Emmett Tyrrell

 WASHINGTON, D.C. -- I am a conservative. To be precise, I am a libertarian-conservative. That is to say I stand for personal liberty and tradition. In the scheme of government bequeathed to us by the Founding Fathers (and Mothers), those value are maintainable, with various requisite adjustments, all depending on the passing imbecilities of our fellow citizens.

 As a conservative, I have for decades found myself in the pipe-puffing presence of traditionalists who adore the railroad. They patter on about the serenity of travel by rail, the graciousness of the service, the quality of the cafe car. Doubtless there are some who sing in praise of ye old cowcatcher. They do not mention that travel by rail is slow, old-fashioned and stupid. That has been my position through all their nostalgic harangues for the railroad car. At least that has been my position until technology heaved up the Acela Express, Amtrak's high-speed train that takes me from Washington to New York as fast as the Delta or US Airways shuttle and at a cost of about 25 percent less.

 Hence, once again, the conservative fuddy duddies are vindicated. The rails, at least on highly traveled routes such as the New York-Washington corridor, surpass air travel. I would not advocate the rails for transatlantic travel, but from Washington to New York they are superior. On the Acela I do not have to arrive an hour before departure (and on busy days an hour and a half). I do not find myself grievously limited in the baggage I carry. My points of departure and arrival are near the center of town, cutting down on travel time and taxi cost. And I have available to me the heaven that is Acela's "Quiet Car" -- more on that later.

 One of the problems with rail travel that the fuddy duddies rarely addressed was the constant swaying one experiences owing to the ancient roadbeds and the dreadful suspension systems still used on conventional railroad coaches. These are problems that have made dining difficult, walking from car to car hazardous and reading unnecessarily dizzying. Long periods of undisturbed reading is one of the famous promises held out by rail travel, but the swaying and bumping that most enthusiasts of the railroad leave unmentioned makes reading difficult -- not so on the Acela.

 The Acela, at speeds reaching 140 mph, glides along the tracks. Noisy cars filled with commuters on cell phones and barking to their fellow passengers are still a challenge to us marathon readers, but this is where the Quiet Car comes in. On that oasis of good sense, cell phones are malum prohibitum. Conversation is kept to the level of pianissimo. Even computers are ordered to quiet their bells and whistles.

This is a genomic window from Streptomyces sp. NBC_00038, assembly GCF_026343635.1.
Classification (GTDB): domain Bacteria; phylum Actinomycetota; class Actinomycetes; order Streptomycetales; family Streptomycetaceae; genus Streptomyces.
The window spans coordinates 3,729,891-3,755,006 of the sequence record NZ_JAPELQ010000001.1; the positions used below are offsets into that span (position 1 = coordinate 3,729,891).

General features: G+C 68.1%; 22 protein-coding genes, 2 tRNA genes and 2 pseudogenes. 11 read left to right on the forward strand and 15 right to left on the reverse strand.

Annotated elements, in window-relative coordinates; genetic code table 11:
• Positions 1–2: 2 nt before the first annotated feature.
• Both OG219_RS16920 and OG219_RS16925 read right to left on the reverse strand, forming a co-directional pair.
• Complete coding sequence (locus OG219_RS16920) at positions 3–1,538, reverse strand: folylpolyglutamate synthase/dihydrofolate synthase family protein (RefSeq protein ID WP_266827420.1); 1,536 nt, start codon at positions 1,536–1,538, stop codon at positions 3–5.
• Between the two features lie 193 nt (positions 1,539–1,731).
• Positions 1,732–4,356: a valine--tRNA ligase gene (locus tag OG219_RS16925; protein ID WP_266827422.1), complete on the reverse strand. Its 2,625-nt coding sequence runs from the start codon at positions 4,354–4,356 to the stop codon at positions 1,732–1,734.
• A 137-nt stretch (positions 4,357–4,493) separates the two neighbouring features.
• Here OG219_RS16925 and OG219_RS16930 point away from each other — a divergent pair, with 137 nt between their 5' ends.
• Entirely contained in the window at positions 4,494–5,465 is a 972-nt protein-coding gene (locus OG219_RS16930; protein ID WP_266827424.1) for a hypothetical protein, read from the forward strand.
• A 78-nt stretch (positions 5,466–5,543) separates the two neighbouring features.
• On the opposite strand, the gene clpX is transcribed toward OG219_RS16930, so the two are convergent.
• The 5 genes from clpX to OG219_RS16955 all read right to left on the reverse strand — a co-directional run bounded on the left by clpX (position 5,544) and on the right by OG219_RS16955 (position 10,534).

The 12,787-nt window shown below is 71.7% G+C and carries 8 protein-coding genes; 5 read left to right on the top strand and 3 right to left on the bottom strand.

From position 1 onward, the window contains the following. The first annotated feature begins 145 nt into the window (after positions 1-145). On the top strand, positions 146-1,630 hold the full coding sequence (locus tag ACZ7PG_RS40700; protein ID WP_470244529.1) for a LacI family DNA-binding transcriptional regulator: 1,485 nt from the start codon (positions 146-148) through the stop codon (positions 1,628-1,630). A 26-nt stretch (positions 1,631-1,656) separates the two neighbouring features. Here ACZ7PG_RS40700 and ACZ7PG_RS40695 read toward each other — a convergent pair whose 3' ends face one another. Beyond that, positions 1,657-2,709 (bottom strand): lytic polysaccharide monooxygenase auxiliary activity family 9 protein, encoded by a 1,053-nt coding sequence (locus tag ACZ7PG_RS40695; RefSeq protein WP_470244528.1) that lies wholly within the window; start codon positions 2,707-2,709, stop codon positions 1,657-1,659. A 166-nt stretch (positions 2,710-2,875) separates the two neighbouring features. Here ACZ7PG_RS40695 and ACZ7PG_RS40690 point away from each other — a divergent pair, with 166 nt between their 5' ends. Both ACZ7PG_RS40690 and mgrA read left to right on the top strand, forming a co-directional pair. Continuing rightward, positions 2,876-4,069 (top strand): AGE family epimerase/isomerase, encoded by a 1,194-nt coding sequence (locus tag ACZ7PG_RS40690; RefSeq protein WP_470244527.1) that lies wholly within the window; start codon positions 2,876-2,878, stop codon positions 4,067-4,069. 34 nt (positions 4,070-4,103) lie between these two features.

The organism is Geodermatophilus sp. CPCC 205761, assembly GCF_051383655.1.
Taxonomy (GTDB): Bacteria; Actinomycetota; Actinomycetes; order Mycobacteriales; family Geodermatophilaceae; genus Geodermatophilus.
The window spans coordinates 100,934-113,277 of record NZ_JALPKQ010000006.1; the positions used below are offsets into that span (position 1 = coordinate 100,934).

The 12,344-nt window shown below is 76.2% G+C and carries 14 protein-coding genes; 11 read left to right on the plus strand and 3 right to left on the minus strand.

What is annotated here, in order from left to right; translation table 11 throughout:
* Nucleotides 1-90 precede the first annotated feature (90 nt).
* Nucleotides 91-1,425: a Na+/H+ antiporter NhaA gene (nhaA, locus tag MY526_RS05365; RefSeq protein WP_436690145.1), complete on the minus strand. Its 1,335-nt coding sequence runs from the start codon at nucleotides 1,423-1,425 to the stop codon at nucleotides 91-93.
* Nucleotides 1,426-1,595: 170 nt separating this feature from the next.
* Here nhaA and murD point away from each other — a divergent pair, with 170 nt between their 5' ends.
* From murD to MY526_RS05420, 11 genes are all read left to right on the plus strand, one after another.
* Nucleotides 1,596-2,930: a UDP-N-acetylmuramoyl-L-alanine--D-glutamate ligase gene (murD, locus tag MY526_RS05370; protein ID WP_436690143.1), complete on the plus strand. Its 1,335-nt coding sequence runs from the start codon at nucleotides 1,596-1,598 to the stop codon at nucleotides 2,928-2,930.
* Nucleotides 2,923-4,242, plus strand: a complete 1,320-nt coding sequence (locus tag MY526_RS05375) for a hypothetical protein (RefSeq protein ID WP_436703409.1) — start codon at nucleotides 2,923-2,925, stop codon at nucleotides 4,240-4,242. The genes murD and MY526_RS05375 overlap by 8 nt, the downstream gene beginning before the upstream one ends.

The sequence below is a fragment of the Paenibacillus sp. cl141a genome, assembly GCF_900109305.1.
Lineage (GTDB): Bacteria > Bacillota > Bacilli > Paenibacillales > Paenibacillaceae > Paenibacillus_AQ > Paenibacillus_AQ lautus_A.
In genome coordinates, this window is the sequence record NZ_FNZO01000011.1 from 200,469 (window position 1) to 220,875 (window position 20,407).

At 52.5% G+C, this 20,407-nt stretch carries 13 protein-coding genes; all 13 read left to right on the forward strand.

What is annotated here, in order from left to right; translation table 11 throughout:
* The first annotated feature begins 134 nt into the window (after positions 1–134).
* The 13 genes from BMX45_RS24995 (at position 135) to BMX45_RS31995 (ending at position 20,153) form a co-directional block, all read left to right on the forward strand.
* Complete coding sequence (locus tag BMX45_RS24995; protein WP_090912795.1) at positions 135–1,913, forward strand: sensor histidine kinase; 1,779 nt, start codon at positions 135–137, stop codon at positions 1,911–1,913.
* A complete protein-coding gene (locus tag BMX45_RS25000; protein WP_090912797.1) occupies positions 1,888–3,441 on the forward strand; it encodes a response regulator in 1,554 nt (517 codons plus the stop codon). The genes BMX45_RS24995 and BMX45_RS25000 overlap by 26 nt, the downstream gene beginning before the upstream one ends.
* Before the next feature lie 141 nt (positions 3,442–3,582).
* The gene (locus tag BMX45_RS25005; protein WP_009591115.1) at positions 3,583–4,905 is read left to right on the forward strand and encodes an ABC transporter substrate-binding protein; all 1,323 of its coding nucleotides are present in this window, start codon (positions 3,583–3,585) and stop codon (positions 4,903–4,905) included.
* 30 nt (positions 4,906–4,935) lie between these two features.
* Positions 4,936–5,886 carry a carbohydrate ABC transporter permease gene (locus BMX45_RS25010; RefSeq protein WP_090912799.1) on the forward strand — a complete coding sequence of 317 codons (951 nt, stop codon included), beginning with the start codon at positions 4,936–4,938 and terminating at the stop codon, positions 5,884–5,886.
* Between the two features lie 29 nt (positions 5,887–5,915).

Now the enforcement of these strictures can be amusing. The Quiet Car is increasingly patrolled by stern Acela gendarmerie whose officers, I have noticed in recent months, are getting trigger happy. This I believe is because, though many of us in the Quiet Car are benign readers, worldly enough to understand when a forgotten cell phone goes off or a pin drops, many habitues of the Quiet Car are obvious neurotics, waiting to erupt over that offending pin-drop, to say nothing of the errant cell phone. The neurotics, I believe, have prevailed on Amtrak to enforce an Abu Ghraib mentality in the car.

 This encourages pranksters to call their travel companions' cell phones just to see if they can cause a scene on the Quite Car. A friend seated in front of me last month, suspecting (correctly) that I had forgotten to silence my phone, stepped out of the car and rang me up, and all hell broke loose. He was vastly amused -- and I admit I, too, had to laugh.

 The gendarmerie of the Quiet Car have yet to receive the full authority of the Homeland Security Department and are thus not much more menacing to adults than school crossing guards. Moreover, one can easily spot the neurotics among one's fellow travelers, and they are delicious targets for practical jokes -- for instance, a coughing spell or leaving one's cell phone out as if in wait of an urgent call from a loud-mouth pal.

 Now do not misunderstand me. The Quiet Car is not Animal House. We devotees of the car are there to read or to rest. The remainder of the train is also mostly peaceful. It is a civilized two hours and 45 minutes between cities, and the stress factor is almost non-existent. Even seasoned flyers suffer stress in air travel. There is none on the rails. I am proud to say I am a big enough man to admit past error. The railroads have a future.


Emmett Tyrrell

R. Emmett Tyrrell Jr. is founder and editor in chief of The American Spectator and co-author of Madame Hillary: The Dark Road to the White House.
 
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